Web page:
“Jace. Don’t." She reached up and covered his hand with hers, folding his fingers into her own. "It’s pointless.”
”That’s not true." There was desperation in his voice. "If we both feel the same way—”
”It doesn’t matter what we feel. There’s nothing we can do." She heard her voice as if a stranger were speaking: remote, miserable. "Where would we go to be together? How could we live?”
”We could keep it a secret.”
"People would find out. And I don’t want to lie to my family, do you?"
His reply was bitter. “What family? The Lightwoods hate me anyway.”
"No, they don’t. And I could never tell Luke. And my mother, what if she woke up, what would we say to her? This, what we want, it would be sickening to everyone we care about—”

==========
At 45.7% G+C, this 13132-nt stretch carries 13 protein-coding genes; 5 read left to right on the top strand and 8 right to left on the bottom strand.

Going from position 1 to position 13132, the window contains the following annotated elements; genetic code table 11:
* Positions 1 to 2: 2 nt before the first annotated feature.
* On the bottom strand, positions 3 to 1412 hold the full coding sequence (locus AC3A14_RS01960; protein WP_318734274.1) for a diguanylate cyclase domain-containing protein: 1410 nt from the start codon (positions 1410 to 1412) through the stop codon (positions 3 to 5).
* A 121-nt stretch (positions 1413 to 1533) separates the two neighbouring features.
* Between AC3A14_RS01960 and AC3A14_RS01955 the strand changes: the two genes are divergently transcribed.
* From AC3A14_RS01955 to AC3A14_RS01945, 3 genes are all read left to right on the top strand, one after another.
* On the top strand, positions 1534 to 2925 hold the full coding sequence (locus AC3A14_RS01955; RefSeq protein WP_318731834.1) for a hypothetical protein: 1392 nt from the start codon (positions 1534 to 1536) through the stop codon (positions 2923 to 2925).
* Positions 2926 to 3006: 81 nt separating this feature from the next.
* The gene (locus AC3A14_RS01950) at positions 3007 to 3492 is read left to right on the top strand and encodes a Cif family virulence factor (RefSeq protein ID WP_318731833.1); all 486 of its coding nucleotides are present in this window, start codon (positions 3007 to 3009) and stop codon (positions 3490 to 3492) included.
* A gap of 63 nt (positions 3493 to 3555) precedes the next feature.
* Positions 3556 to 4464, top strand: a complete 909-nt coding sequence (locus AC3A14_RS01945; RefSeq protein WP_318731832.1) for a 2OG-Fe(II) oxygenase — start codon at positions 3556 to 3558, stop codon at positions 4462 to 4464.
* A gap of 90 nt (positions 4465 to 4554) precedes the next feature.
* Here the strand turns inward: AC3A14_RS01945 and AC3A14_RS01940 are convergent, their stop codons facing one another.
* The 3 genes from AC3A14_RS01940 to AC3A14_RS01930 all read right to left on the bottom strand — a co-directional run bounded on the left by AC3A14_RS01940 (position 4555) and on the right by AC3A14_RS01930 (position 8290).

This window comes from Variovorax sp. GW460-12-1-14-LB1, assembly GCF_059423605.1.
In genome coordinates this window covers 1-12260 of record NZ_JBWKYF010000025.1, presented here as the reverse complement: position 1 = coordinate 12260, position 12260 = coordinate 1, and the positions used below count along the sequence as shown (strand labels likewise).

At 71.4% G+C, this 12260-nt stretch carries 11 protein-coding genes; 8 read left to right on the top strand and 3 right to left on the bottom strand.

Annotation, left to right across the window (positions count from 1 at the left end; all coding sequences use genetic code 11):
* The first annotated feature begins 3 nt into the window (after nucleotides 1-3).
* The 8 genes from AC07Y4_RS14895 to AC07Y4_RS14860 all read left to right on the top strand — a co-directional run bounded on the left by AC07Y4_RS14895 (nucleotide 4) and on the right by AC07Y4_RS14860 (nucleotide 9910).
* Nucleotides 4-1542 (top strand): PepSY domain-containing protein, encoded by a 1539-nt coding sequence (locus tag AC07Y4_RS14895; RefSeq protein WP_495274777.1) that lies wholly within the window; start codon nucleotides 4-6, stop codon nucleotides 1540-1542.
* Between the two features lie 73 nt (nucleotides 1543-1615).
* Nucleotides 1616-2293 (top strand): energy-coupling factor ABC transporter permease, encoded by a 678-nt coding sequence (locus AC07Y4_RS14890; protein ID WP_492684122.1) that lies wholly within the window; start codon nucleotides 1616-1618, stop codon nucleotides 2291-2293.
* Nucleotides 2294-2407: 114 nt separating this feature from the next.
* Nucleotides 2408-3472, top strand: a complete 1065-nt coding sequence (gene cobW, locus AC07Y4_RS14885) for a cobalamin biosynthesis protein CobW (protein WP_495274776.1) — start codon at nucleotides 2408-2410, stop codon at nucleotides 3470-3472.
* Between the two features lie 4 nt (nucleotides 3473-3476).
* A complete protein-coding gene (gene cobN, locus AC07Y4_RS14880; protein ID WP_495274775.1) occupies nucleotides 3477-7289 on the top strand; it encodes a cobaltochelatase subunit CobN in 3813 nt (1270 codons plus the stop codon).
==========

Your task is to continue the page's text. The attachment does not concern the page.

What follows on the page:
”Sickening?" He dropped his hands from her face as if she’d pushed him away. He sounded stunned. "What we feel—what I feel—it’s sickening to you?”
She caught her breath at the look on his face. “Maybe,” she said, in a whisper. “I don’t know.”
"Then you should have said that to begin with."
"Jace—"But he was gone from her, his expression shut and locked like a door. It was hard to believe he’d ever looked at her another way.
”I’m sorry I said anything, then." His voice was stiff, formal. "I won’t be kissing you again. You can count on that.”